So there you have it! The beginners guide to tablescaping. I hope this inspires you to clear off the magazines from your coffee table and get decorating!

I also have a favour to ask. Terreeia and I love Chicago and are thrilled to be spending almost two weeks there in May with two Specify Colour with Confidence events. When I launched my courses this Spring, our first Chicago date sold out almost immediately so we scheduled a second one for the following weekend, but we have a few days in between courses.

Where should we stay? What should we do? Where should we go? I’d love your advice!

Happy Easter everyone!!

Related posts:

The Real Reason Your Lighting Sucks

How to Create Instant Atmosphere In Your New House

How to Create a Vignette or Tablescape



leave aREPLY

  1. Flowers seem to be an important element in some magazine photos, especially neutral décor. If you block out the flowers in the photo, the room looks drab!

  2. Just read posts from other Chicago people below, and have not yet seen some of the sites recommended. Thanks! I like the Driehaus Museum in River North/Chicago. It’s a gem – A Victorian mansion from the Gilded Age, is filled with sculpture, furniture, Tiffany lighting, including a stain glass dome! They usually have some kind of special exhibit as well.

  3. I notice this is a CTC post (Closed Time-like Curve / time travel into the past), but none the less excellent and informative. Thanks Maria! ☺ Marty McFly aka -Brenda- ☺

  4. Been to Chicago only once, but loved:
    1. architectural tour on river boat
    2. Field Museum of Natural History
    3. Art Institute of Chicago
    I wasn’t able to get to this, but explore Frank Lloyd Wrights work in Chicago and neighboring Oak Park-

  5. Hello, I have purchased several of your e-books and shorter courses on-line and enjoy everything about them but most of all I love your email posts. When I find one in my email box, I feel like it is a present to be unwrapped and I try find time to sit quietly by myself to enjoy every word and photo. But every time I read the emails posts and the coordinated links within the post, I have anxiety because you give such wonderful advice and photos that I want to use for the future and I am in a panic that I won’t be able to find it when I need it. Am I missing something or is there a way we can access a particular post? For instance, I love your advice on the tablescapes and want to be able to reference it down the road if and when I downsize. Is this something you have already available that I am missing?

  6. Hi, Maria,

    This blog post made me laugh. Years ago I learned how to tune up my VW bug and change the points, plugs, and condenser from Volkswagen Repair for Dummies.

    While I have used other “for Dummies” books since then, I really needed your primer about accessorizing. For me, it is a time-consuming process. You would think that candle or moss ball was the last thing I would ever purchase in my life!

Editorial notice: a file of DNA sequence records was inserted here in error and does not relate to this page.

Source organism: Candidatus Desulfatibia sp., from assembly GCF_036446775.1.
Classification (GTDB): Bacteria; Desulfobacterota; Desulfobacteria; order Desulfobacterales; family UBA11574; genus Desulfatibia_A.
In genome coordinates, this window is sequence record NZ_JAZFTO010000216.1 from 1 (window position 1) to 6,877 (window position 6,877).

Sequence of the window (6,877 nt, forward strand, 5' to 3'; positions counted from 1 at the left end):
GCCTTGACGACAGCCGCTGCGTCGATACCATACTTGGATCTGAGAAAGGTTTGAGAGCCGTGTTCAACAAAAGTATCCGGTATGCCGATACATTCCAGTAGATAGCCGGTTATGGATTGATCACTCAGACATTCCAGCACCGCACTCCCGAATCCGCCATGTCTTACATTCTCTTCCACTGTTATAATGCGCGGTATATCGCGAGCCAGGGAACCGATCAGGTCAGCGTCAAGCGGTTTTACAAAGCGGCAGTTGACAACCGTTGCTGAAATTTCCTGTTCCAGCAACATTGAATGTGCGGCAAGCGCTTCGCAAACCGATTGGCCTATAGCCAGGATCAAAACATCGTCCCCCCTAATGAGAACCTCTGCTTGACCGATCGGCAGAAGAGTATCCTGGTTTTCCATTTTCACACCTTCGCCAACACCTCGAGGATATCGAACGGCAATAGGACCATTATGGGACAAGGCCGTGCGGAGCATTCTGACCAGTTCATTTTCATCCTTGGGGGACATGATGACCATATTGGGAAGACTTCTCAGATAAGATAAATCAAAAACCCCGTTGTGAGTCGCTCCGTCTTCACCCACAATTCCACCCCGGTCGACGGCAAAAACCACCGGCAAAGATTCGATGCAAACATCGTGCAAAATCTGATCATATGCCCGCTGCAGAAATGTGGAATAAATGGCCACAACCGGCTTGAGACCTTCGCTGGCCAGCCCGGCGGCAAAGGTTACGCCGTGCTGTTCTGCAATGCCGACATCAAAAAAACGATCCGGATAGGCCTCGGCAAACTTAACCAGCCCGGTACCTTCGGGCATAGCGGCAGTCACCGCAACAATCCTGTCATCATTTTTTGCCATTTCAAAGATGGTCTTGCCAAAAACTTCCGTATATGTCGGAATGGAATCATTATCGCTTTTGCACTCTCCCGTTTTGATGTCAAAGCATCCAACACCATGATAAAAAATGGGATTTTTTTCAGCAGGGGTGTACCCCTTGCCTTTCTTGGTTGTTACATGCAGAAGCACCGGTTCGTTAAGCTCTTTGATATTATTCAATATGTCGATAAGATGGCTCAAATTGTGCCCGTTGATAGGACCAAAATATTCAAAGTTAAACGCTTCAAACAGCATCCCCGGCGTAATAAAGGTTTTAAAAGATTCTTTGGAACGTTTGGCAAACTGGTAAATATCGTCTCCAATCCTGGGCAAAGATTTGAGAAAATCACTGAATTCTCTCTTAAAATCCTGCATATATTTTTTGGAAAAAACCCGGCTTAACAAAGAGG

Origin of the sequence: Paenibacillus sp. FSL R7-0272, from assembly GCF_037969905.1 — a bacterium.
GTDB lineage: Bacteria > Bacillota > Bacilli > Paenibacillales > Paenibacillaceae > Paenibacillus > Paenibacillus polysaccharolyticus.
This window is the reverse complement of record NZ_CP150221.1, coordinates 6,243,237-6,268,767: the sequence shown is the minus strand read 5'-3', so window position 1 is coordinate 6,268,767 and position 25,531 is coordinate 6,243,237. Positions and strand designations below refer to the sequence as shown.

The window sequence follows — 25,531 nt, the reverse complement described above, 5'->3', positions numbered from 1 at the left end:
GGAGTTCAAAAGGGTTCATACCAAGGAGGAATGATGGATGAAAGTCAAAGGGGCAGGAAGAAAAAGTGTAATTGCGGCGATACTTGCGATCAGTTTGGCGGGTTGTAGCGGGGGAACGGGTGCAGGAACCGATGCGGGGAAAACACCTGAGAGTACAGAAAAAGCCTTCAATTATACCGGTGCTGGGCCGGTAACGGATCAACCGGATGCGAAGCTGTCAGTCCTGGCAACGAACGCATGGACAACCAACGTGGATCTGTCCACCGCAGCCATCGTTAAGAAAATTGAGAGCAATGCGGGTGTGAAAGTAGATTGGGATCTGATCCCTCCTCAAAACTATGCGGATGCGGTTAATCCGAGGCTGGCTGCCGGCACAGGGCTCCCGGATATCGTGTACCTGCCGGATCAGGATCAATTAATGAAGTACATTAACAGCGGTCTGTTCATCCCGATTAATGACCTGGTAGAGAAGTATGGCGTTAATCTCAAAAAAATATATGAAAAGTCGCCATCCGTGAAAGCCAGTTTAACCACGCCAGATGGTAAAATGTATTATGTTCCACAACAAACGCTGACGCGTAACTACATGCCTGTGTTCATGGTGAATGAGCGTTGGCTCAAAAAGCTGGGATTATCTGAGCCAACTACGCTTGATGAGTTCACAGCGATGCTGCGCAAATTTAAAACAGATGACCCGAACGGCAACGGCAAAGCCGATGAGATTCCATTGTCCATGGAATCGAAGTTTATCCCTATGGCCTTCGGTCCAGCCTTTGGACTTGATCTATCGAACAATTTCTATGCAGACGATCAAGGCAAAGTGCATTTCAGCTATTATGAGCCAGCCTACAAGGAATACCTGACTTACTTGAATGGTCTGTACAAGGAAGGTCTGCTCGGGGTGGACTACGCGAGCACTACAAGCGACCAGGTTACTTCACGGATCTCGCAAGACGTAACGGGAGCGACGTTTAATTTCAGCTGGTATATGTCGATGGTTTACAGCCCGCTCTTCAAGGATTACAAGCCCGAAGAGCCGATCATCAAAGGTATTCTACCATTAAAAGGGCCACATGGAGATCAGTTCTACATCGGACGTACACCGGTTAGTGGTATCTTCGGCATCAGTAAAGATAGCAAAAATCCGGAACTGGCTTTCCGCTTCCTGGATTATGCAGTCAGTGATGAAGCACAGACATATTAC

I am also conflicted because I don’t like clutter, and part of me considers accessorizing just more things to dust or get in the way of what I want to set down in that occupied space. The other part, of course, recognizes how lovely the vignettes are and how they enhance the feel of the room.

    Thanks for your great posts and for including links to posts I either missed or would like to read again.

  7. Love Chicago! Lots of good advice – the architectural tours are awesome. Loved the most recent one I did in the Gold Coast. Be sure to check out RH and the Three Arts Cafe. Beautiful setting for a Restoration Hardware store. I like the Ambassador Hotel down the street – in a quiet part of the Gold Coast – just a little out of the business of Michigan Ave.

    RL at the Ralph Lauren store is always a stop. Cozy fireplace in the bar area.

    Nothing better than walking along the lakeshore – you can walk for miles!

  8. Please update your blog post to include the word “faux” in front of coral in every sentence you mention it. You have replied to one comment that you buy faux coral but other readers may be encouraging the harvest coral from reefs because decorators say
    “Use coral”. In the 21st century, when our oceans and environmental resources are being decimated, please clearly state, “Use faux coral”.

  9. I was just flipping through the latest Mark & Graham catalog, and they have a gorgeous green lacquer tray with bamboo handles. I see a new tablescape in my future. 🙂

  10. Oh well, I just pulled that large Cape Cod coffee table book out of the donation pile. Holding on to it now, because you never know where I might need it! Thanks for a truly informative post with real “how to ” suggestions for those of us who are not professional designers. This post is probably also very helpful for those real ones too! I like how you explained simply and with illustrations the points you outlined. I always learn something from you!